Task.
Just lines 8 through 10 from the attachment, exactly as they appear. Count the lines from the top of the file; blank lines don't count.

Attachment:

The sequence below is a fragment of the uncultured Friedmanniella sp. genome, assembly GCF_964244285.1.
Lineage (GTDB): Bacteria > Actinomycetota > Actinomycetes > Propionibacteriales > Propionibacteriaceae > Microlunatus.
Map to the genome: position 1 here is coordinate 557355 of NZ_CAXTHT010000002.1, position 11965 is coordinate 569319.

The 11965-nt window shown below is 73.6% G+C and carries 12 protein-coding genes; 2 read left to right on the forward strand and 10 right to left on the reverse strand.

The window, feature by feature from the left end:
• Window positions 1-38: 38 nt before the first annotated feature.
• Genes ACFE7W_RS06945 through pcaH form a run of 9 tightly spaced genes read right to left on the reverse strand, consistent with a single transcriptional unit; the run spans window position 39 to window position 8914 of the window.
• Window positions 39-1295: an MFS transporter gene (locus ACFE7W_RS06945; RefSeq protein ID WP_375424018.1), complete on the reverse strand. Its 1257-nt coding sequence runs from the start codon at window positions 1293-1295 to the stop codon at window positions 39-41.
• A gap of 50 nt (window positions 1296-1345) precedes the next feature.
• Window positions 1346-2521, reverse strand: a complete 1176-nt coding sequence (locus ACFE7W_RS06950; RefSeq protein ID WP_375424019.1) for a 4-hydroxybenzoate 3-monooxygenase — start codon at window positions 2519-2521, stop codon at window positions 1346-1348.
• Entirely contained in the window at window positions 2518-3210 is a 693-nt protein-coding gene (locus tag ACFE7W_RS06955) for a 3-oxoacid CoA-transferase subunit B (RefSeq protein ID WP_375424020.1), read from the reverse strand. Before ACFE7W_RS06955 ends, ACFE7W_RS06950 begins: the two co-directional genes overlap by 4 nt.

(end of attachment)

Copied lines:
• Window positions 39-1295: an MFS transporter gene (locus ACFE7W_RS06945; RefSeq protein ID WP_375424018.1), complete on the reverse strand. Its 1257-nt coding sequence runs from the start codon at window positions 1293-1295 to the stop codon at window positions 39-41.
• A gap of 50 nt (window positions 1296-1345) precedes the next feature.
• Window positions 1346-2521, reverse strand: a complete 1176-nt coding sequence (locus ACFE7W_RS06950; RefSeq protein ID WP_375424019.1) for a 4-hydroxybenzoate 3-monooxygenase — start codon at window positions 2519-2521, stop codon at window positions 1346-1348.